Best practices: Making the most of popular resource modules in Moodle
- Inclusive classroom considerations for universal design of online courses - February 10, 2016
- Creating a consistent curriculum design - September 22, 2015
- Getting started with online course design - July 29, 2015
As a course builder creating compiling and combining content in an effective and meaningful way for your learners is of the utmost importance. Moodle provides many available resource types all of which are extremely useful for differing use cases. Using each resource in the appropriate way is how you create content internal and external that will most benefit and engage students. In today’s Best Practices blog we will look at some of the most popular Moodle resources – and why you should (and shouldn’t) use each of them.
How can I best organize my course front page?
When designing in Moodle you should be acutely aware of the organization and appearance of the course front page as this is the main “landing page” for both students and facilitators. The easiest way to create an appealing effect is with the Label resource. A label acts in simple terms as a “divider” on a course front page. When you add a label you can make use of the Moodle HTML Editor to add in text HTML code images videos or other multimedia. The thoughtful use of labels can create consistency and provide direction to students with very little effort on the part of the course builder. When creating textual labels make use of pre-determined Heading styles for simplicity sake and further textual consistency. One thing to watch out for is the overuse of labels especially with multimedia content. Large images diagrams or videos can create an intolerably long and scrolling course front page and slow down performance when loading the page.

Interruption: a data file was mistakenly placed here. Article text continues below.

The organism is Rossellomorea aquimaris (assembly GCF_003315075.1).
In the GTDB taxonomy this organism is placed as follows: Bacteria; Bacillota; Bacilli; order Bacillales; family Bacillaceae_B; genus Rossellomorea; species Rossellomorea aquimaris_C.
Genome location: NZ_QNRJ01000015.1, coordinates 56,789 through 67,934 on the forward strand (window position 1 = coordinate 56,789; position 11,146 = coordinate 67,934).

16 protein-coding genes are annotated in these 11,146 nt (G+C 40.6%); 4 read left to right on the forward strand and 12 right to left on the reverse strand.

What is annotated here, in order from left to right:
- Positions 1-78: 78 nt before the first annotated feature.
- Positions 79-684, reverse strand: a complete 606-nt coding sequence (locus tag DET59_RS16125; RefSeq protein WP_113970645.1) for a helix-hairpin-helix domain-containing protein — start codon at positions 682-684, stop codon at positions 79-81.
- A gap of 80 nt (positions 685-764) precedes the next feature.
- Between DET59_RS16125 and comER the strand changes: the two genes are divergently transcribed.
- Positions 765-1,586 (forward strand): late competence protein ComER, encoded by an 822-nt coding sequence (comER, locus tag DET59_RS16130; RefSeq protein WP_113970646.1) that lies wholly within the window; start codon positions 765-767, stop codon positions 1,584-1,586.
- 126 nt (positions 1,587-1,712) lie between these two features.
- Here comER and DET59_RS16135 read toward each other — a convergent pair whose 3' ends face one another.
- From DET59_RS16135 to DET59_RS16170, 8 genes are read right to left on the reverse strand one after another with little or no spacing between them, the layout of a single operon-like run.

Where should I place small amounts of unrelated content into Moodle?
Often times there are small yet essential pieces of information or content students need access to but they are (or can be) totally unrelated to other course content. A video large chart or diagram or simply a small amount of very important text can sometimes make or break the flow of course content. For scenarios such as these the Page resource is your best match. This resource creates a link on the front page of the course which opens in a new screen when clicked and displays some type of created content. You might choose to use the Page resource instead of an uploaded document like a Word or PDF file if the student should not download the information contained in the document. The page resource is a great way to highlight a video or other multimedia with a small amount of introductory text so as not to use up valuable real estate on the course front page. Watch out for pages that cause the “toilet paper effect” – they keep scrolling and scrolling. If the Page induces excessive scrolling the audience will be lost.
How can I place large amounts of related content into Moodle?
When designing large amounts of content outside of Moodle you chunk content into logical portions and create a flow. However what happens when that content needs to come into the LMS? As a best practice we recommend using the Book resource. This resource does exactly what you would expect – it allows you to create a sequenced outline of content using a series of Web pages all linked together through a navigation menu which serves as a Table of Contents. Books can have chapters and subchapters and they can use multiple conventions for naming (numbered indented lettered or stand alone). The book also has in-module previous and next navigational buttons for viewing in a linear fashion rather than jumping around using the Table of Contents. The book resource gives users a more inclusive learning opportunity while not overwhelming them with too much content all at once.